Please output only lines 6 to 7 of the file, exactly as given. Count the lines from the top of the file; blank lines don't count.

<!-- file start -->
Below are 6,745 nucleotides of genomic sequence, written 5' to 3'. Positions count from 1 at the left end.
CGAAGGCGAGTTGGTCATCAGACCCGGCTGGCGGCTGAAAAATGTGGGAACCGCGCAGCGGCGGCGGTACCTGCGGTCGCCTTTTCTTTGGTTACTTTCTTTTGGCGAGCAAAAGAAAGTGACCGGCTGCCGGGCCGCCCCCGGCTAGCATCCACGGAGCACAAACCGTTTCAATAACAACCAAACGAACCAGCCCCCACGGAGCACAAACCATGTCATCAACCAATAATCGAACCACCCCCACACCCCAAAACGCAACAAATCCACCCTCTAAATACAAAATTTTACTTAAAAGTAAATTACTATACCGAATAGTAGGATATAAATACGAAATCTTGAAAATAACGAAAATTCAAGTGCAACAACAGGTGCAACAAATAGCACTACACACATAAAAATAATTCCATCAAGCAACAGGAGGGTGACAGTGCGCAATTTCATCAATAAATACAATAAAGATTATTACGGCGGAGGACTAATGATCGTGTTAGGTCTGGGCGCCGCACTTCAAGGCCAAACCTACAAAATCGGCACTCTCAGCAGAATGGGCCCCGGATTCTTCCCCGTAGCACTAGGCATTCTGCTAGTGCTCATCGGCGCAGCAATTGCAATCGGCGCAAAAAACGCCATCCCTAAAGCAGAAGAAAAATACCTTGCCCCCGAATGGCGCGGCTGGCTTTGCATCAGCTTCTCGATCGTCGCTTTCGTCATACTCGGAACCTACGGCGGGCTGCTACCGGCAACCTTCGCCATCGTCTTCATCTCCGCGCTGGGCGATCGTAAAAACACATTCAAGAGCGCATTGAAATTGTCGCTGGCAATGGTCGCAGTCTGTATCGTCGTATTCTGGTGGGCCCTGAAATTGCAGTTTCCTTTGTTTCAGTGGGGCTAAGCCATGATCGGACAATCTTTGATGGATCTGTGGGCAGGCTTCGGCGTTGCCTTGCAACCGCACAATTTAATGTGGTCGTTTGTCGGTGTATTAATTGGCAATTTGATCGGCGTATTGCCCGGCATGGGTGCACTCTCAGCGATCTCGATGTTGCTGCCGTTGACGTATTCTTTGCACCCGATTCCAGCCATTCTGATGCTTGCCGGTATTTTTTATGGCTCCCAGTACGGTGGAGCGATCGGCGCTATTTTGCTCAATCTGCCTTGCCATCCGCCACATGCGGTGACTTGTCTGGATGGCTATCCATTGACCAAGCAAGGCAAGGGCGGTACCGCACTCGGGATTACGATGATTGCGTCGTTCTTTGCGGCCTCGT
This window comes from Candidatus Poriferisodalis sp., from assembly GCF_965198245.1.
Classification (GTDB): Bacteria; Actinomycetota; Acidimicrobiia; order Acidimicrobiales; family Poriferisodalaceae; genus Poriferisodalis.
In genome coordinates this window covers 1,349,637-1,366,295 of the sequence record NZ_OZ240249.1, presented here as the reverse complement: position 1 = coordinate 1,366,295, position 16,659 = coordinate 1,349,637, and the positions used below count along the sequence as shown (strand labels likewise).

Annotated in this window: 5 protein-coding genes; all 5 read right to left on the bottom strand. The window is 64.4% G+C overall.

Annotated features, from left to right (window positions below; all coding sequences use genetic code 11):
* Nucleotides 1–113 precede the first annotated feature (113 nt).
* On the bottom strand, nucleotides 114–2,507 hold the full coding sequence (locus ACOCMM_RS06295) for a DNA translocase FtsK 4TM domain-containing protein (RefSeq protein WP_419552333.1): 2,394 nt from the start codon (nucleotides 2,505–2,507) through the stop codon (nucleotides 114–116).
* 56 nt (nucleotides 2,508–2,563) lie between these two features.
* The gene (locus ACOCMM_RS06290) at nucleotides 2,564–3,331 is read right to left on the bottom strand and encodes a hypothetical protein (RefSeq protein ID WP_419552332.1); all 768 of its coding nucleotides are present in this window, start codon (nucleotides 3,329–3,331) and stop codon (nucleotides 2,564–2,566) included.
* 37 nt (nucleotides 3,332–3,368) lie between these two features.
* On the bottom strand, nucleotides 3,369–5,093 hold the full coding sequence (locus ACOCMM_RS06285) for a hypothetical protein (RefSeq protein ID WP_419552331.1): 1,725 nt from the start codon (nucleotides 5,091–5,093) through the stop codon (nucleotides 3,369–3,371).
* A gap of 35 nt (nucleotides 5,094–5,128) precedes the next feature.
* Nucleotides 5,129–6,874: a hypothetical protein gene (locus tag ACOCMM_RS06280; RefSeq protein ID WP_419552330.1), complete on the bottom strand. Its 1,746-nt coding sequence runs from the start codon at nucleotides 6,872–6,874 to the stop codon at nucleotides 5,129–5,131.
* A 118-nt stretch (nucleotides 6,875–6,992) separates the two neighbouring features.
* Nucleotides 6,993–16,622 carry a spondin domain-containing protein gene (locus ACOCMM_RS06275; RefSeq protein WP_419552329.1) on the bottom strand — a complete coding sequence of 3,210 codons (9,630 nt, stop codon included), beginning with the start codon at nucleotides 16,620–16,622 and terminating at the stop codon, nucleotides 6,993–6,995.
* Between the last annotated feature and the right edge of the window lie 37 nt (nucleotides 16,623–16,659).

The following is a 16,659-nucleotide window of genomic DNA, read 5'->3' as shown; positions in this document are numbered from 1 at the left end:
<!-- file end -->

Annotated in this window: 5 protein-coding genes; all 5 read right to left on the bottom strand. The window is 64.4% G+C overall.

Annotated features, from left to right (window positions below; all coding sequences use genetic code 11):